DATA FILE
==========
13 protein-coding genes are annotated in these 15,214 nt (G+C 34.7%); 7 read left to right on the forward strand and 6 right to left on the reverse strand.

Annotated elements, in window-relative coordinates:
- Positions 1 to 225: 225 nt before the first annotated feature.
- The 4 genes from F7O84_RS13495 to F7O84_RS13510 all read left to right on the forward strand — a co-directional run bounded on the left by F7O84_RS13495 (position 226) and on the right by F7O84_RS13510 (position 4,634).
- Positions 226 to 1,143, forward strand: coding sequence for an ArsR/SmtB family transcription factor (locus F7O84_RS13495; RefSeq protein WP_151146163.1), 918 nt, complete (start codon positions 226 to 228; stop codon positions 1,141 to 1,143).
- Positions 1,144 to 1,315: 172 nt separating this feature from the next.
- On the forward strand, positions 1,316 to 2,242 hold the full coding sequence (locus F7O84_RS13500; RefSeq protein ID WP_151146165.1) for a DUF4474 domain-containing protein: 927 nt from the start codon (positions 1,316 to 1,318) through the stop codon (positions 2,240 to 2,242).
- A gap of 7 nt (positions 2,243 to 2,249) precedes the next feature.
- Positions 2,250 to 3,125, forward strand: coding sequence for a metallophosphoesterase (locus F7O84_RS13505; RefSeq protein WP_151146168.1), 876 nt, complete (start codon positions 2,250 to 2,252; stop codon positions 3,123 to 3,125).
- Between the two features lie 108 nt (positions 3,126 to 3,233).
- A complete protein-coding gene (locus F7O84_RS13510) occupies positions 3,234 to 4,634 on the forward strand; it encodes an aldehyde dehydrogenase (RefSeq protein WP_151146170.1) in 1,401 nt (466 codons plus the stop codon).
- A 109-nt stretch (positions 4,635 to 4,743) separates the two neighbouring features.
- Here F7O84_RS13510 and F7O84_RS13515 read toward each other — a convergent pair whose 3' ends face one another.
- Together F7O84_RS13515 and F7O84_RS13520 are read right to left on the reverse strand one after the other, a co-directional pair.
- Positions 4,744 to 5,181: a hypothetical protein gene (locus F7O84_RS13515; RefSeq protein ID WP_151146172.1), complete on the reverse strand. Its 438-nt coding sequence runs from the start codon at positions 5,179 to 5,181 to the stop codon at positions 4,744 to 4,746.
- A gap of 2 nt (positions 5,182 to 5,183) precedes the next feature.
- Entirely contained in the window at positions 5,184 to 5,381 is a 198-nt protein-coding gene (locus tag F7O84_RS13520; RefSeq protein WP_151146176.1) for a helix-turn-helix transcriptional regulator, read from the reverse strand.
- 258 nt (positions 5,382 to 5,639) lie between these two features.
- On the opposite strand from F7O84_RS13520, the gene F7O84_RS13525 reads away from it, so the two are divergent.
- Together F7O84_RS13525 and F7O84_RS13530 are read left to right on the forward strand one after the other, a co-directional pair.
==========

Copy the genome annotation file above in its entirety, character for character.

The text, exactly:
13 protein-coding genes are annotated in these 15,214 nt (G+C 34.7%); 7 read left to right on the forward strand and 6 right to left on the reverse strand.

Annotated elements, in window-relative coordinates:
- Positions 1 to 225: 225 nt before the first annotated feature.
- The 4 genes from F7O84_RS13495 to F7O84_RS13510 all read left to right on the forward strand — a co-directional run bounded on the left by F7O84_RS13495 (position 226) and on the right by F7O84_RS13510 (position 4,634).
- Positions 226 to 1,143, forward strand: coding sequence for an ArsR/SmtB family transcription factor (locus F7O84_RS13495; RefSeq protein WP_151146163.1), 918 nt, complete (start codon positions 226 to 228; stop codon positions 1,141 to 1,143).
- Positions 1,144 to 1,315: 172 nt separating this feature from the next.
- On the forward strand, positions 1,316 to 2,242 hold the full coding sequence (locus F7O84_RS13500; RefSeq protein ID WP_151146165.1) for a DUF4474 domain-containing protein: 927 nt from the start codon (positions 1,316 to 1,318) through the stop codon (positions 2,240 to 2,242).
- A gap of 7 nt (positions 2,243 to 2,249) precedes the next feature.
- Positions 2,250 to 3,125, forward strand: coding sequence for a metallophosphoesterase (locus F7O84_RS13505; RefSeq protein WP_151146168.1), 876 nt, complete (start codon positions 2,250 to 2,252; stop codon positions 3,123 to 3,125).
- Between the two features lie 108 nt (positions 3,126 to 3,233).
- A complete protein-coding gene (locus F7O84_RS13510) occupies positions 3,234 to 4,634 on the forward strand; it encodes an aldehyde dehydrogenase (RefSeq protein WP_151146170.1) in 1,401 nt (466 codons plus the stop codon).
- A 109-nt stretch (positions 4,635 to 4,743) separates the two neighbouring features.
- Here F7O84_RS13510 and F7O84_RS13515 read toward each other — a convergent pair whose 3' ends face one another.
- Together F7O84_RS13515 and F7O84_RS13520 are read right to left on the reverse strand one after the other, a co-directional pair.
- Positions 4,744 to 5,181: a hypothetical protein gene (locus F7O84_RS13515; RefSeq protein ID WP_151146172.1), complete on the reverse strand. Its 438-nt coding sequence runs from the start codon at positions 5,179 to 5,181 to the stop codon at positions 4,744 to 4,746.
- A gap of 2 nt (positions 5,182 to 5,183) precedes the next feature.
- Entirely contained in the window at positions 5,184 to 5,381 is a 198-nt protein-coding gene (locus tag F7O84_RS13520; RefSeq protein WP_151146176.1) for a helix-turn-helix transcriptional regulator, read from the reverse strand.
- 258 nt (positions 5,382 to 5,639) lie between these two features.
- On the opposite strand from F7O84_RS13520, the gene F7O84_RS13525 reads away from it, so the two are divergent.
- Together F7O84_RS13525 and F7O84_RS13530 are read left to right on the forward strand one after the other, a co-directional pair.